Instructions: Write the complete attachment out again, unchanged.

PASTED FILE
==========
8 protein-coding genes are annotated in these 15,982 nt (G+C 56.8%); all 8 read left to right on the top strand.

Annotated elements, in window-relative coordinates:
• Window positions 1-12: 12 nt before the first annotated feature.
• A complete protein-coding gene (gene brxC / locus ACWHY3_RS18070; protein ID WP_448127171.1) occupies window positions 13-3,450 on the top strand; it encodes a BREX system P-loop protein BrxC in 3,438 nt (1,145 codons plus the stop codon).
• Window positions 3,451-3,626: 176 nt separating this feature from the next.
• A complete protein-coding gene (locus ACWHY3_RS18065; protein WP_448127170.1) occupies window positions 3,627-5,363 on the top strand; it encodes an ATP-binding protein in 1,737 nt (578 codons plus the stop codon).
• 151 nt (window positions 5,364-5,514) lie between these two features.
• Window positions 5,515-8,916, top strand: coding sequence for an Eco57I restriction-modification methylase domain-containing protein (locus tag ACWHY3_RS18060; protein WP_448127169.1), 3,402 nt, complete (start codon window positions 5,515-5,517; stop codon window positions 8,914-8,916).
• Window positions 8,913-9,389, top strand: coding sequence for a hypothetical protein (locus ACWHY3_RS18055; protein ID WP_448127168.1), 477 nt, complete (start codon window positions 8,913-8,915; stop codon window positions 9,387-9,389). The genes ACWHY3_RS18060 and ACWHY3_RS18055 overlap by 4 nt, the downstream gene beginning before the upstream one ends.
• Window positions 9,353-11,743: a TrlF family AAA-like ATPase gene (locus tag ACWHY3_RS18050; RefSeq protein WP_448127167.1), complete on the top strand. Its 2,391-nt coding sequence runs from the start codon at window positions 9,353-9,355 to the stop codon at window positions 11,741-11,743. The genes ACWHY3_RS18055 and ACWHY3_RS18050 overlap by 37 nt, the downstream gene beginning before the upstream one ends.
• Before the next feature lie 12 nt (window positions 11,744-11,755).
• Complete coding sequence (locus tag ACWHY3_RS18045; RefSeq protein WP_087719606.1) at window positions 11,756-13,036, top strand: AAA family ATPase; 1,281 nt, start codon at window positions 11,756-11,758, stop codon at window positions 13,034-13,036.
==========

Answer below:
8 protein-coding genes are annotated in these 15,982 nt (G+C 56.8%); all 8 read left to right on the top strand.

Annotated elements, in window-relative coordinates:
• Window positions 1-12: 12 nt before the first annotated feature.
• A complete protein-coding gene (gene brxC / locus ACWHY3_RS18070; protein ID WP_448127171.1) occupies window positions 13-3,450 on the top strand; it encodes a BREX system P-loop protein BrxC in 3,438 nt (1,145 codons plus the stop codon).
• Window positions 3,451-3,626: 176 nt separating this feature from the next.
• A complete protein-coding gene (locus ACWHY3_RS18065; protein WP_448127170.1) occupies window positions 3,627-5,363 on the top strand; it encodes an ATP-binding protein in 1,737 nt (578 codons plus the stop codon).
• 151 nt (window positions 5,364-5,514) lie between these two features.
• Window positions 5,515-8,916, top strand: coding sequence for an Eco57I restriction-modification methylase domain-containing protein (locus tag ACWHY3_RS18060; protein WP_448127169.1), 3,402 nt, complete (start codon window positions 5,515-5,517; stop codon window positions 8,914-8,916).
• Window positions 8,913-9,389, top strand: coding sequence for a hypothetical protein (locus ACWHY3_RS18055; protein ID WP_448127168.1), 477 nt, complete (start codon window positions 8,913-8,915; stop codon window positions 9,387-9,389). The genes ACWHY3_RS18060 and ACWHY3_RS18055 overlap by 4 nt, the downstream gene beginning before the upstream one ends.
• Window positions 9,353-11,743: a TrlF family AAA-like ATPase gene (locus tag ACWHY3_RS18050; RefSeq protein WP_448127167.1), complete on the top strand. Its 2,391-nt coding sequence runs from the start codon at window positions 9,353-9,355 to the stop codon at window positions 11,741-11,743. The genes ACWHY3_RS18055 and ACWHY3_RS18050 overlap by 37 nt, the downstream gene beginning before the upstream one ends.
• Before the next feature lie 12 nt (window positions 11,744-11,755).
• Complete coding sequence (locus tag ACWHY3_RS18045; RefSeq protein WP_087719606.1) at window positions 11,756-13,036, top strand: AAA family ATPase; 1,281 nt, start codon at window positions 11,756-11,758, stop codon at window positions 13,034-13,036.